The Zip-Lash mechanic is unique

Many side-scrolling action games use grappling as a core mechanic, ranging from the well-known Bionic Commando series to the more obscure Umihara Kawase. Chibi-Robo’s plug has a few quirks. By pressing Y, Chibi-Robo pauses and charges up a weapon called the Zip Lash. This is more powerful than the standard plug strike, allowing Chibi-Robo to smash larger obstacles and providing for better aiming. As it gathers up blue power-up spheres in each of the stages, the Zip Lash line grows longer and longer. Eventually, its length will be long enough to allow you to ricochet it off numerous walls, letting you snag items and reach grapple points in areas a great distance away. Getting a handle on the Zip Lash mechanics is crucial, and the bonus stages will reward you well for using the plug’s wall-bouncing properties to snag everything in sight.


Chibi-Robo's gone gold! In the literal, powered-up sense.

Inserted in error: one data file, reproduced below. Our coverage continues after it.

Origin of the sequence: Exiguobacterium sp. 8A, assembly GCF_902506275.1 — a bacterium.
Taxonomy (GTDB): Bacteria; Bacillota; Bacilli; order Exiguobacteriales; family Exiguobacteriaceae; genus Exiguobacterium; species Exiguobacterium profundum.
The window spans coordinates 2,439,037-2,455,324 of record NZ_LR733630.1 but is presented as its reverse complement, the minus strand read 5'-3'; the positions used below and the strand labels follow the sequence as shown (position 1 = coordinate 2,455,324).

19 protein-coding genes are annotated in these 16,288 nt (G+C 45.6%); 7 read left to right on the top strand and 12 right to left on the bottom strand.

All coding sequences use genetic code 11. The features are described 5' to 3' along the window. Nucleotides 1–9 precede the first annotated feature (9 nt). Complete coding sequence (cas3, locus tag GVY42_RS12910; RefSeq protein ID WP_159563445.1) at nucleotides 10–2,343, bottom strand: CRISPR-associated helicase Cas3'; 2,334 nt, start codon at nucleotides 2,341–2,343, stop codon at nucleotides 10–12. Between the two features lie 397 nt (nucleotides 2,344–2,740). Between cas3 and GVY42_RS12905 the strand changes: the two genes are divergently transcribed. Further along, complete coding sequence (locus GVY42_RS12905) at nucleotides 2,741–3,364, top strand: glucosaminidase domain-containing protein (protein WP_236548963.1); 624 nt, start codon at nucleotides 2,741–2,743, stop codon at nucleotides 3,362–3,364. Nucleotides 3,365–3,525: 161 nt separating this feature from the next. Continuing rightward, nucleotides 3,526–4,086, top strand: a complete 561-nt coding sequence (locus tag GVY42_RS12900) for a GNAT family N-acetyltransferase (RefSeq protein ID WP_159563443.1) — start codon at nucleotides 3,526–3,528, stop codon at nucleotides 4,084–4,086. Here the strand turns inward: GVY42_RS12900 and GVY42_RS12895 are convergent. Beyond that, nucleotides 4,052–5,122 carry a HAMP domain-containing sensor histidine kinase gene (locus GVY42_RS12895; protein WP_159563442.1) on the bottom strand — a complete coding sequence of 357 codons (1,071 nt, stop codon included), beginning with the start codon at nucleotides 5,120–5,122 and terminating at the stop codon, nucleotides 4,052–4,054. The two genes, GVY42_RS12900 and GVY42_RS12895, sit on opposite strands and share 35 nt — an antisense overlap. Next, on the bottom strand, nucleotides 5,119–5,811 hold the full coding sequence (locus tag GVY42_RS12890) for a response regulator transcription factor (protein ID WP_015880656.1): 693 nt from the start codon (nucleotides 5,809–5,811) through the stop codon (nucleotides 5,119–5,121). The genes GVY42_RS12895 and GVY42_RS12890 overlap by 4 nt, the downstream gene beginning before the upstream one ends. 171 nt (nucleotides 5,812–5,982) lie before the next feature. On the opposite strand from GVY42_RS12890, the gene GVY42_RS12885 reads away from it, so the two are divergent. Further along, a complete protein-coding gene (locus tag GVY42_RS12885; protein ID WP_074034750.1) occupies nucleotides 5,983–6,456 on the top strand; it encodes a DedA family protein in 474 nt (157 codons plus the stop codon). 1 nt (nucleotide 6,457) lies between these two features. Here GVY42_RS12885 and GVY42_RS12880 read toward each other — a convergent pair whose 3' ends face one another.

Above: Chibi-Robo’s gone gold! In the literal, powered-up sense.

Image Credit: Nintendo

You’ll actually get a lot of use out of the Amiibo functionality

A Chibi-Robo Zip-Lash bundle includes a Chibi-Robo Amiibo. If you have a New 3DS or a NFC reader, you’ll definitely want to spend the extra $10 to pick this up. Not only is the figure itself really nice, it also does some neat stuff in-game. For starters, you can use it to access a little machine that will spit out (in-game) collectible figures and other bonuses in exchange for the coins you collect. You can also use it during levels to transform into Super Chibi-Robo a set amount of times per day, giving the little robot a serious boost in speed and power. Finally, you can “level up” the figure by transferring scores you earn at the end of stages to the Amiibo, which ups the rarity of the figures you can try for and increases your daily Super Chibi-Robo use.